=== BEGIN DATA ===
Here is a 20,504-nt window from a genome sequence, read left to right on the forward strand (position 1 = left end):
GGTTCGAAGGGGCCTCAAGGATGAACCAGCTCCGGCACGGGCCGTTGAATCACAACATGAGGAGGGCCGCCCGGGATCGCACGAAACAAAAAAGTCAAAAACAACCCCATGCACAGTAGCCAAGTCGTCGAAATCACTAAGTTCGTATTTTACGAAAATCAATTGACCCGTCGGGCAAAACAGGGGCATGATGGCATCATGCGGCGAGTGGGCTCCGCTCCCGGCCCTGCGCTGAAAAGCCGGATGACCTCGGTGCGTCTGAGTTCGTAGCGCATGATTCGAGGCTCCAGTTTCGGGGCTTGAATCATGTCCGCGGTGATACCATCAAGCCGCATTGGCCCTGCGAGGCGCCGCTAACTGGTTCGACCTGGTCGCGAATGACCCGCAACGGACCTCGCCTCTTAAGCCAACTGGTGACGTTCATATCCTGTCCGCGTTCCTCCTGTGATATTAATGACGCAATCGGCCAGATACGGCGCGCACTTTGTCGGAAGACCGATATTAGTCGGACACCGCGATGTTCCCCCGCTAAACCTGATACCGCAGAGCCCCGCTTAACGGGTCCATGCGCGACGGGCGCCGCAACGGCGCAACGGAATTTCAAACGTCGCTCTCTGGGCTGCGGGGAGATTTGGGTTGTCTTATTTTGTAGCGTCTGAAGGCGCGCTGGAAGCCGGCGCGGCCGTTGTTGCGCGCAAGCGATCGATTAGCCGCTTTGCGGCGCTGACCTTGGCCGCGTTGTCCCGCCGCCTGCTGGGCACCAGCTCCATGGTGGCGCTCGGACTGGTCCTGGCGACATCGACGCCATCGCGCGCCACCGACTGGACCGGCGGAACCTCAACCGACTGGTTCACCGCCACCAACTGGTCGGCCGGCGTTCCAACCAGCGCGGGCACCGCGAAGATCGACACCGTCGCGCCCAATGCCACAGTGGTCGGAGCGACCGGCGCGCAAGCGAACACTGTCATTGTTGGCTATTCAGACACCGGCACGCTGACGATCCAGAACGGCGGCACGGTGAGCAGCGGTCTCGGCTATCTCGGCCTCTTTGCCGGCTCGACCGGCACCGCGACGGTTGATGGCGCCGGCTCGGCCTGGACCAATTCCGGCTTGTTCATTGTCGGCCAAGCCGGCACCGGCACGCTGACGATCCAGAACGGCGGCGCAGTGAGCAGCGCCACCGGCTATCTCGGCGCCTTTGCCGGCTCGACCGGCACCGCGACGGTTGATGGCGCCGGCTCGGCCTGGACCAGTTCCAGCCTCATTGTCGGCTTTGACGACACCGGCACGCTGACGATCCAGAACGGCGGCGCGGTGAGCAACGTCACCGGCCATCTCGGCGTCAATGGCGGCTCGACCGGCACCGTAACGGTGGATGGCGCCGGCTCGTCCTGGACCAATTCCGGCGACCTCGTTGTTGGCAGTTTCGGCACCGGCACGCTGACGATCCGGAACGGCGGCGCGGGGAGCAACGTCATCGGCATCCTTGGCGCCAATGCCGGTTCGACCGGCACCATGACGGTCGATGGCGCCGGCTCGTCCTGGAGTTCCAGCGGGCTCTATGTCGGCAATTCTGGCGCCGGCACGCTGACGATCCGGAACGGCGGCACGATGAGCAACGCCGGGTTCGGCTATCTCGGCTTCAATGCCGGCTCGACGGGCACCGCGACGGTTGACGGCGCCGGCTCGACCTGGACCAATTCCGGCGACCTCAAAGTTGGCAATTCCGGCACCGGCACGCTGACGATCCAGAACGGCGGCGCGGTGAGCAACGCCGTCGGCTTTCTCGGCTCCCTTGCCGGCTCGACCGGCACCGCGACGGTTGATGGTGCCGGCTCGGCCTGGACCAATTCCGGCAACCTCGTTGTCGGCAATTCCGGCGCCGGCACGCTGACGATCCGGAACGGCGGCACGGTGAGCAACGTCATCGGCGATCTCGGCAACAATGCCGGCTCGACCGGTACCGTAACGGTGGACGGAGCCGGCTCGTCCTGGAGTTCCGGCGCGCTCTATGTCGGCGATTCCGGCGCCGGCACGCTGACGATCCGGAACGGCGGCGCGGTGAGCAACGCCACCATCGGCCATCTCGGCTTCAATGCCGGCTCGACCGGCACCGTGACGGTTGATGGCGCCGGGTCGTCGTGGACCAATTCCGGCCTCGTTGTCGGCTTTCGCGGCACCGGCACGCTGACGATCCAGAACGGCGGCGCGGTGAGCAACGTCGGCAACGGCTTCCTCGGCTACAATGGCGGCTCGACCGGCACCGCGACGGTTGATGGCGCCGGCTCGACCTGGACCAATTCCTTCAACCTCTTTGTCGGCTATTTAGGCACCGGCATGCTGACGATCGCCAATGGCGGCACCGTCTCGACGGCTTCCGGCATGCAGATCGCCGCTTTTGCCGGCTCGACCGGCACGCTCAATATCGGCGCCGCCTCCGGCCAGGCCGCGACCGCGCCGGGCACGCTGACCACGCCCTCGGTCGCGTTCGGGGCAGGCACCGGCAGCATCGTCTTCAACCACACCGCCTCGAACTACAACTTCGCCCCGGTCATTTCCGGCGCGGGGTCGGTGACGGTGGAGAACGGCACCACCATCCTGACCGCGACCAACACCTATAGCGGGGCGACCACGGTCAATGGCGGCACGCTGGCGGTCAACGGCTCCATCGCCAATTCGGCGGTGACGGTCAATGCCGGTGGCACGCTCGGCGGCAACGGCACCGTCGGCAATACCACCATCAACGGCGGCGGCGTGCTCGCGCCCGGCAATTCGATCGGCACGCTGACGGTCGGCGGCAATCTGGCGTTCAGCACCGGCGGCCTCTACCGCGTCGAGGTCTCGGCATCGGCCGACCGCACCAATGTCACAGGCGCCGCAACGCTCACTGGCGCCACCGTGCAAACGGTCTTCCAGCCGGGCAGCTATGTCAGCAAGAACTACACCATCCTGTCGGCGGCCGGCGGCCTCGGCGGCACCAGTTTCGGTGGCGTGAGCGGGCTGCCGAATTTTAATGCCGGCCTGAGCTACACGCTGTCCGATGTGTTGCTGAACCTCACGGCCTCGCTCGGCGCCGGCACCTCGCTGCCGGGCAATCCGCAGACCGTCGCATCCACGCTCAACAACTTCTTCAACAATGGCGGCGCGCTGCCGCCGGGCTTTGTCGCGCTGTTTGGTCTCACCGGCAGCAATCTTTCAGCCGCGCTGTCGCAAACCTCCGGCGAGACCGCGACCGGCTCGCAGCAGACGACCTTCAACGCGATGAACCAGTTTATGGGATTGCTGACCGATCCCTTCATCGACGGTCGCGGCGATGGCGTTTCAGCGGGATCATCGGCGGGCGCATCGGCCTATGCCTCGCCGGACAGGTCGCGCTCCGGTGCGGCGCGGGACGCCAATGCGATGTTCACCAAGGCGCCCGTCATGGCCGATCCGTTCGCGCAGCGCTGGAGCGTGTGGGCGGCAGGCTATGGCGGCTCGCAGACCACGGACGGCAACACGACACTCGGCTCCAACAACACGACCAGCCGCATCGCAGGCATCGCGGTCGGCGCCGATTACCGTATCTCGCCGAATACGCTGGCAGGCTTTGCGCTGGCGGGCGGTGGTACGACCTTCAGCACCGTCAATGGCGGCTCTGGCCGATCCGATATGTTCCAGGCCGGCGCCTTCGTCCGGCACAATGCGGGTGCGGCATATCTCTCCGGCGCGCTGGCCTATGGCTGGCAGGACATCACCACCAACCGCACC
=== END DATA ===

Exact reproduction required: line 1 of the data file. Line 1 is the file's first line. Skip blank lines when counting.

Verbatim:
Here is a 20,504-nt window from a genome sequence, read left to right on the forward strand (position 1 = left end):